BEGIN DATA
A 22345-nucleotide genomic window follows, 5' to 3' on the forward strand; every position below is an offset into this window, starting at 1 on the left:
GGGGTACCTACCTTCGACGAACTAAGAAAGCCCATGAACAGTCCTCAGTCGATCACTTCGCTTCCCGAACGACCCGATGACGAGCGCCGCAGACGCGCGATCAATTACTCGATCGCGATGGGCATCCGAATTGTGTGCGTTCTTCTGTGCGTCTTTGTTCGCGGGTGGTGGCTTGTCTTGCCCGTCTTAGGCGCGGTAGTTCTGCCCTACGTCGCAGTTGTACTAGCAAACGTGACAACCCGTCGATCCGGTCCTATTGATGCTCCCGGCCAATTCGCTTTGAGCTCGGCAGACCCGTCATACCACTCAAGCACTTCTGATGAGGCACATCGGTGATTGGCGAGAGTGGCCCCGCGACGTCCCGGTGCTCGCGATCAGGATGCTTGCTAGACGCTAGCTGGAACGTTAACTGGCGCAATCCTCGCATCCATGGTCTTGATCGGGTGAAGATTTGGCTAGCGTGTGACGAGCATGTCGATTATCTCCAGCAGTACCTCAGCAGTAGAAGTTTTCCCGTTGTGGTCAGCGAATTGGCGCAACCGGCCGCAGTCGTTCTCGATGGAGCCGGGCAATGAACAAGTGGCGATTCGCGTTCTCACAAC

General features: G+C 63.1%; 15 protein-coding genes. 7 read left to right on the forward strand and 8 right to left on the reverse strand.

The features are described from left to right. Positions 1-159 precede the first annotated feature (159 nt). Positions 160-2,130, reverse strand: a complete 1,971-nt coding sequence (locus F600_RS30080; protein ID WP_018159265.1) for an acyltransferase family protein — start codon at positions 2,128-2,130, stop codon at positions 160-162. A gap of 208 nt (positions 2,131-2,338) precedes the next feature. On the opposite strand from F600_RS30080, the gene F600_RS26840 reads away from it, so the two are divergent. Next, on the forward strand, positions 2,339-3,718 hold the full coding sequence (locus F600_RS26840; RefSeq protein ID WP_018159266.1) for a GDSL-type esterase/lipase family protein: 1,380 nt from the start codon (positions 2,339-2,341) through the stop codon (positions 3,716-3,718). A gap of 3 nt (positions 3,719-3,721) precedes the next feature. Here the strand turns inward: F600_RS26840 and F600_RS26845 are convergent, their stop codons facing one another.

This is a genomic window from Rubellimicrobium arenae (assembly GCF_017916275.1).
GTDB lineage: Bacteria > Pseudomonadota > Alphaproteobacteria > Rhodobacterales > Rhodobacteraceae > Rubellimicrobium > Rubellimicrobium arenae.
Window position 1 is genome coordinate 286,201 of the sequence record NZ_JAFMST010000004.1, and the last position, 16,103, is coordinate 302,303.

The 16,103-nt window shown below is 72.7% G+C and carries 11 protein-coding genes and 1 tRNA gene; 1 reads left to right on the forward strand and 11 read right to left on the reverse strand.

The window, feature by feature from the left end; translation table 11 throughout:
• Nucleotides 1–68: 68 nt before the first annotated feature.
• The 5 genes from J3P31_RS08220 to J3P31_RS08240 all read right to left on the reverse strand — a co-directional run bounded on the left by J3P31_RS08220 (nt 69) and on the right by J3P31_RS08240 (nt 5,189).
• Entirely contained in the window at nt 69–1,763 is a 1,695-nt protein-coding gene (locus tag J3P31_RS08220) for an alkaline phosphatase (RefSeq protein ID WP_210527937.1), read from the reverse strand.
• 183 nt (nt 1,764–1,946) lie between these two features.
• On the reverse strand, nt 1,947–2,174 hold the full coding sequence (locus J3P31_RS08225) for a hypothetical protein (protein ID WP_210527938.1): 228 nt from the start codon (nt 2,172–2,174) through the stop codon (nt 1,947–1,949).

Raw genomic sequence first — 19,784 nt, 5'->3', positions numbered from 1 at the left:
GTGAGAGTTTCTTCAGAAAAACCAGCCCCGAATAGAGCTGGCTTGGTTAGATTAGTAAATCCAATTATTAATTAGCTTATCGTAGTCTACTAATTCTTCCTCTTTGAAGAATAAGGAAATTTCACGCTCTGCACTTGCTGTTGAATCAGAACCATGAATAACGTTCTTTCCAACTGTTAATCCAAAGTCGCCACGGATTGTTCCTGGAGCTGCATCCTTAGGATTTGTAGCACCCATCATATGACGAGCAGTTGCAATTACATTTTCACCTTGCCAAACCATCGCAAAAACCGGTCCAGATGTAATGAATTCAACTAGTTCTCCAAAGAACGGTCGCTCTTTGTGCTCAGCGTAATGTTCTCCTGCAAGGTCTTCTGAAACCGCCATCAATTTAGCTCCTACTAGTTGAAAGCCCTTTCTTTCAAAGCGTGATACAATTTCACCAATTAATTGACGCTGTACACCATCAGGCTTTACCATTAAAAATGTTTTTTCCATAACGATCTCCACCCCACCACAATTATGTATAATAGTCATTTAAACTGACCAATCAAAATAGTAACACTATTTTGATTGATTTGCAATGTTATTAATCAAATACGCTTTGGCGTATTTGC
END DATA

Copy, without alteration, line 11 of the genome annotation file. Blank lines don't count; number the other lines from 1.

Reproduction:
• The 5 genes from J3P31_RS08220 to J3P31_RS08240 all read right to left on the reverse strand — a co-directional run bounded on the left by J3P31_RS08220 (nt 69) and on the right by J3P31_RS08240 (nt 5,189).